Having walked along the lawn in front of the bay windows, we turned the corner by the former stables that had been converted into additional staff accommodation to pacify the demanding Princess Frederica of Hanover. 

We then passed through a door into a staff kitchenette. Some sepia images of Lady Maude’s servants were displayed on a counter. From the kitchenette we stepped out into a small inner courtyard. 

Now enclosed behind glass, one side originally offered cover for staff as they moved between the different parts of the building. We were shown a modern manhole between the cobblestones. In Tudor times the waste drained straight into the moat and was then washed out into the tidal river.  One of the visitors pompously told me we were not allowed to take pictures indoors. I pointed out that we were not allowed to take pictures of the interior of the house but at that precise moment we were standing outside in the courtyard. Later, the woman had the grace to apologise and said she had got just got fed up with the way so many Americans flouted the rules on photography.

On our way to the Linenfold Room we saw the Victorian bathroom complete with an extant Victorian lavatory. The blue and white porcelain toilet bowl encased in a wooden box and with a handle to the side was similar to the one at Ham House and also the one next to Queen Victoria's bedroom at the Royal Pavilion, Brighton.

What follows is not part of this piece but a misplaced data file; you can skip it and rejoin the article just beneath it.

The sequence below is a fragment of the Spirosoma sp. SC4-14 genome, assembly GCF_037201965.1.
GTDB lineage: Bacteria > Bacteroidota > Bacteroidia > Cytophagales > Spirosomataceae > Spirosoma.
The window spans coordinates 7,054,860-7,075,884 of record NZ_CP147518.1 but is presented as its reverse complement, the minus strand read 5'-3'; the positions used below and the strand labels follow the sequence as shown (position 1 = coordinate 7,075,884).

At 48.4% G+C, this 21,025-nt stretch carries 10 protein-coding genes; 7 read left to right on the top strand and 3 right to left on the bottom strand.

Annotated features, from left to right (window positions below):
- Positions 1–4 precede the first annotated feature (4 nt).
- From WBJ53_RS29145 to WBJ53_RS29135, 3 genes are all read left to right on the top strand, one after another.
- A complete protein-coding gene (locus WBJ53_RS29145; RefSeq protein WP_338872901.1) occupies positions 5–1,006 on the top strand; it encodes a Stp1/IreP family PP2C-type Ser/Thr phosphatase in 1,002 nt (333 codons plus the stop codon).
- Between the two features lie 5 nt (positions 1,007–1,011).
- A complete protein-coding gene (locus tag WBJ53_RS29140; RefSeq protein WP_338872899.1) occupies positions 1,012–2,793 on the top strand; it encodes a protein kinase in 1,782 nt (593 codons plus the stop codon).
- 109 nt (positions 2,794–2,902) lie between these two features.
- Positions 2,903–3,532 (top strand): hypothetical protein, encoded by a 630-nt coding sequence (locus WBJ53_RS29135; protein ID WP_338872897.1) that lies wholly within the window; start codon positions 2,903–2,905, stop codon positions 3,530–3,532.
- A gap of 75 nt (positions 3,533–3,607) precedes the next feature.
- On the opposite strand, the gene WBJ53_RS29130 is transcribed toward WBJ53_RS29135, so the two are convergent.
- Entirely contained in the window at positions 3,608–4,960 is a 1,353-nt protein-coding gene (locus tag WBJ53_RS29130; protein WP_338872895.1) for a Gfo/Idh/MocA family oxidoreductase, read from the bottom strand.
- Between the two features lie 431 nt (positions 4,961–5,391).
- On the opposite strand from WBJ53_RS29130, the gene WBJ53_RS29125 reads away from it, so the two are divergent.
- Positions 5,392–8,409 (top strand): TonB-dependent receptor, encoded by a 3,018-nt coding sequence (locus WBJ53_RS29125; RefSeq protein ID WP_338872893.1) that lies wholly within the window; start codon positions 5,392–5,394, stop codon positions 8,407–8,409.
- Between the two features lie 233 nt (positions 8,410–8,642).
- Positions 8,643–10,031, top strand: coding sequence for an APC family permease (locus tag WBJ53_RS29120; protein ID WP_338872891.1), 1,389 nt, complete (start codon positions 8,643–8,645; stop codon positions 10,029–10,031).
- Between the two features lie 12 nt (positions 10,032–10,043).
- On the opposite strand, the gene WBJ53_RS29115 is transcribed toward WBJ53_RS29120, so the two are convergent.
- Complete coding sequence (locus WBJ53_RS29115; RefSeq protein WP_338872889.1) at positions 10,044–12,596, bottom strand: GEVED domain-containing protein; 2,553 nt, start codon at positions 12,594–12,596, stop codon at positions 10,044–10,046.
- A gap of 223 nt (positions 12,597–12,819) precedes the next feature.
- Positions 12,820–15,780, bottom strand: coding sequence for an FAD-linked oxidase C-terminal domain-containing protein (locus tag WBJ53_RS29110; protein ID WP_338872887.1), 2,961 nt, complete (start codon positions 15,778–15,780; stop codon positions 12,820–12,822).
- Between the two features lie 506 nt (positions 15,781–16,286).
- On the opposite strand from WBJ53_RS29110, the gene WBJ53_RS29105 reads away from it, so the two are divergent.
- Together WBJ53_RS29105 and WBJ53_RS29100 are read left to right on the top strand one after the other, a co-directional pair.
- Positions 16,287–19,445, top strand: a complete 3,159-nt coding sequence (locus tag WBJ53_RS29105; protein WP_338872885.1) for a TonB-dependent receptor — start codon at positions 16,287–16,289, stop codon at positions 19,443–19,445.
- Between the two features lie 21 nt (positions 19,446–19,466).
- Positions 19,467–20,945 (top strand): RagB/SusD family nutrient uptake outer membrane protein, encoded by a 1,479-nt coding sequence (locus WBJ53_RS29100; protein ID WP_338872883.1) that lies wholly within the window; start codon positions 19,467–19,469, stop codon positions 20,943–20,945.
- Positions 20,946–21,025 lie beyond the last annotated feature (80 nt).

The Linenfold room was named after the Tudor style panelling which dates from the 19th century and includes sliding shutters at the stone mullioned windows. The room contained a large arched alcove and a Tudor style fireplace, lined with 19th blue and white Delft tiles. Once a drawing room the chamber is now used as a training room for palace staff.

From this room we took the Tudor spiral staircase in one of the turret towers to the first floor.

Here were the first signs of Lady Louisa’s memorial to her husband in the low plaster ceiling decorated with his initials, baton of office and coronet. It seems she sought to commemorate her own residence in the apartment by having Tudor roses adorning the plaster ceilings of one of the rooms.   The walls of the two rooms, now turned into one, were painted a light yellow. The marble fireplace with its inlaid tiles added to the overall charm of the two former chambers. The guide pointed out the ornate cast iron radiators at the side of the room. 

We then passed through to the CEO’s office. It contained a large table with dining chairs plus two sofas and an armchair by the fireplace. The walls were decorated with green and white roundels of flowers. It was these roundels that I had glimpsed in the past as I walked along the towpath at the side of the palace. The desk placed in front of the large bay windows looked out over the lawns and the false Acacia tree.  I preferred the marble fireplaces in the other rooms and found this one with its overmantle and mirror too ornate for my tastes. Amongst the pictures on display, all drawn from the Royal Collection, was one of Queen Victoria as a young girl.